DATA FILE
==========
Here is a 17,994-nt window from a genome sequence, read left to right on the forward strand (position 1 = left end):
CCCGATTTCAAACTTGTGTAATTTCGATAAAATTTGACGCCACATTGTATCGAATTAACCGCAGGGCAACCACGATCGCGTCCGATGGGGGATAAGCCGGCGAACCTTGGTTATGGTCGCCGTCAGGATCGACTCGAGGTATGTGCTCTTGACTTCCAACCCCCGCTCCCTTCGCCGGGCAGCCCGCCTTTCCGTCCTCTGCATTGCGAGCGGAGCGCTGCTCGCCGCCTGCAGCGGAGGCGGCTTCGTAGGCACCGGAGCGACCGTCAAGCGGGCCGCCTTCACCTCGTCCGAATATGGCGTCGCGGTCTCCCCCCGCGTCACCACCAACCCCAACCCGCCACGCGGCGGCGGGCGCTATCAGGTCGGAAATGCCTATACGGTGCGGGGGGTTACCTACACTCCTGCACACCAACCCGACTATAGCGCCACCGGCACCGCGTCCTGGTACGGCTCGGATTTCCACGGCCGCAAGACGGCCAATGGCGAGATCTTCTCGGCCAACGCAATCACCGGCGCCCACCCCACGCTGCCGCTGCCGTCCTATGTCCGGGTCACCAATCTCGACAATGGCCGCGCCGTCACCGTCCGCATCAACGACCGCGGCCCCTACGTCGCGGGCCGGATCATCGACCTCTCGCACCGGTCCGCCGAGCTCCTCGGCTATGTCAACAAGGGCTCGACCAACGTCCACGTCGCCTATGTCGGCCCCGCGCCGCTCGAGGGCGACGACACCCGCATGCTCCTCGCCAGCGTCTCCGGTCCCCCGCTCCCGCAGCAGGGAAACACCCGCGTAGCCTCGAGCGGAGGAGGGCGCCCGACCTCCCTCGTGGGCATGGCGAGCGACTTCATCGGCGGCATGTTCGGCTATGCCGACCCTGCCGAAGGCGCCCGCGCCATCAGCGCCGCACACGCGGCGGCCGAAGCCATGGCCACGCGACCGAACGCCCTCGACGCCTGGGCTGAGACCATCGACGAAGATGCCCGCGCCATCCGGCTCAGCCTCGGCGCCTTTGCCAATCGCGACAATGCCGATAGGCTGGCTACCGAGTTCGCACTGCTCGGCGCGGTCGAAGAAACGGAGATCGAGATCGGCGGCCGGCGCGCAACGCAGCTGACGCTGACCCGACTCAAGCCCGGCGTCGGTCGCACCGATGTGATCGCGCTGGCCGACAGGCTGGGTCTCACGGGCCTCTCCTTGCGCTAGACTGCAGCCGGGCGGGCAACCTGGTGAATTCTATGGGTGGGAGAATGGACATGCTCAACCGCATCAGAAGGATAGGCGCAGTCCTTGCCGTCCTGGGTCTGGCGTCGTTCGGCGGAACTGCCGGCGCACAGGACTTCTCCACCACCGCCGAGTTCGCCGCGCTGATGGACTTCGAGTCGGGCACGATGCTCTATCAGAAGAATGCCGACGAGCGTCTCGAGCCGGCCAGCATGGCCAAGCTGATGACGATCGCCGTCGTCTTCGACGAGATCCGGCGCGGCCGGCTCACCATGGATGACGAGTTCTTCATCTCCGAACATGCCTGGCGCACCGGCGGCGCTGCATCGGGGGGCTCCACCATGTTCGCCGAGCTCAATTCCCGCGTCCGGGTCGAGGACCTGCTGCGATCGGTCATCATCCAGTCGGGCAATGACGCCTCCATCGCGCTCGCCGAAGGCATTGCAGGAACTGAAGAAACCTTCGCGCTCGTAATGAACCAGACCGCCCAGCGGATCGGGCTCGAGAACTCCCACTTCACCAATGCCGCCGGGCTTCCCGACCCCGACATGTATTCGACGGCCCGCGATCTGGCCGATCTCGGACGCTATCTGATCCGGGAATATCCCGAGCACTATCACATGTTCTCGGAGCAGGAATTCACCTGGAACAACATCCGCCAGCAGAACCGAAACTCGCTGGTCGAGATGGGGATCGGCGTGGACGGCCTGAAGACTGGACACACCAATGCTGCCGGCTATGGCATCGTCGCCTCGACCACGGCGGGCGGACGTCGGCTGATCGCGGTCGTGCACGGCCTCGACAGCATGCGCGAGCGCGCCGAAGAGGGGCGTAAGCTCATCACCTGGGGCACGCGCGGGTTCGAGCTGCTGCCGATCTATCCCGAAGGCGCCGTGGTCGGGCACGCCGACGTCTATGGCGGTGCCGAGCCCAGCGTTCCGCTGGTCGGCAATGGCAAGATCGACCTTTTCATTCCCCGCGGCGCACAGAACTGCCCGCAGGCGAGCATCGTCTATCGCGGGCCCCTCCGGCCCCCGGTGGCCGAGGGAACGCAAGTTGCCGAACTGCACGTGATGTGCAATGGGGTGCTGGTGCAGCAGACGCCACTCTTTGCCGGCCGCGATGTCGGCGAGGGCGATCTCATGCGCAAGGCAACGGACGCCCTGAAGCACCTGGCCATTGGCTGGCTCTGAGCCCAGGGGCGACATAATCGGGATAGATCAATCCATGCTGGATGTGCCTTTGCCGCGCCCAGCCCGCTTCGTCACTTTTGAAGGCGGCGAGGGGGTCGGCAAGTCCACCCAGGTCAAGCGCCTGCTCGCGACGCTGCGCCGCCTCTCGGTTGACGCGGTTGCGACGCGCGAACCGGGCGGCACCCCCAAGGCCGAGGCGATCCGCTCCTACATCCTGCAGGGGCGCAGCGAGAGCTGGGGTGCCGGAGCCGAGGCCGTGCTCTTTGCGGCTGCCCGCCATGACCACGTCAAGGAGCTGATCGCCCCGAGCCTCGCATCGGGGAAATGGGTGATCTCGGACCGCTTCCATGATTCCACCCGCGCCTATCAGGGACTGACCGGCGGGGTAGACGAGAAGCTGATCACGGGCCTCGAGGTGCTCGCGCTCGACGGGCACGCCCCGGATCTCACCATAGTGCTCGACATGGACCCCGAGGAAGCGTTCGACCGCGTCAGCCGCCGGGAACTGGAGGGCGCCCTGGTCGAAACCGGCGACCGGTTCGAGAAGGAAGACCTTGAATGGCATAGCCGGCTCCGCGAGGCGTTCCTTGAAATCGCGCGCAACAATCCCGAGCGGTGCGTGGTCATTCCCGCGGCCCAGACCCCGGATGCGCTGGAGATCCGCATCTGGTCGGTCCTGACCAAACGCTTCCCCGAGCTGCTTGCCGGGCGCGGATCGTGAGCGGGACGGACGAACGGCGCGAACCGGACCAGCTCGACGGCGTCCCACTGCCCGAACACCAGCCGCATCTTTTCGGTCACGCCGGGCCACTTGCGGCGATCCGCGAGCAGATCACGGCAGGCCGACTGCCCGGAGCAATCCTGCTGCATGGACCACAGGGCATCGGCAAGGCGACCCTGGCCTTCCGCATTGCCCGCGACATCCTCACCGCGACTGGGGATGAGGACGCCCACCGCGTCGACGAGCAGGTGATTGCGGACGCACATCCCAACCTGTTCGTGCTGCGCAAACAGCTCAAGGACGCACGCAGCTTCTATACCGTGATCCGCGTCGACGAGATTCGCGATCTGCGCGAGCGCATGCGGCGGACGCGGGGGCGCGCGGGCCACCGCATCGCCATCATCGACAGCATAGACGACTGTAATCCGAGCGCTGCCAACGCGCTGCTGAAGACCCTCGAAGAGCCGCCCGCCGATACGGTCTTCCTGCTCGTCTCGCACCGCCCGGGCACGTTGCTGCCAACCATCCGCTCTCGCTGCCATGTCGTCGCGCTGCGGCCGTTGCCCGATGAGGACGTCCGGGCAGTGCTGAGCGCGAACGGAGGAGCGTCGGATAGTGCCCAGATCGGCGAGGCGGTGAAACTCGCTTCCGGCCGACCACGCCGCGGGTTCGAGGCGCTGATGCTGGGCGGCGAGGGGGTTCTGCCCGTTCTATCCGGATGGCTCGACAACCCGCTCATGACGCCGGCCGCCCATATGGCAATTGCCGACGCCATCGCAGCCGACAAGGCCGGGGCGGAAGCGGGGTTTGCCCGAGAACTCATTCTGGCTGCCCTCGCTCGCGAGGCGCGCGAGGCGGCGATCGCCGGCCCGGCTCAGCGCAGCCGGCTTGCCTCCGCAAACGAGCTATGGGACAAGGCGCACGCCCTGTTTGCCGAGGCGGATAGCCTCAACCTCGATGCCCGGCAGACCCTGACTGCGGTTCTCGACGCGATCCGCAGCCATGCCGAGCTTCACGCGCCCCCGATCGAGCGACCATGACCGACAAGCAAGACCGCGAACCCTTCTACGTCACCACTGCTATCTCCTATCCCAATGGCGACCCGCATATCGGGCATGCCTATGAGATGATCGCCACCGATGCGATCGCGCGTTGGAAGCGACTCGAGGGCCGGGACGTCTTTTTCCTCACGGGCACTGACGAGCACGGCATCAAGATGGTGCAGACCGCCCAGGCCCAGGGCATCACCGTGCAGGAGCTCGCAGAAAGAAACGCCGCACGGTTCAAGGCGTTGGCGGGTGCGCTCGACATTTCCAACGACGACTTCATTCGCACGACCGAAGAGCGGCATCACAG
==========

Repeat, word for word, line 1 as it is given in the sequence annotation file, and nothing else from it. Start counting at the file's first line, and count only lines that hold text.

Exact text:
Here is a 17,994-nt window from a genome sequence, read left to right on the forward strand (position 1 = left end):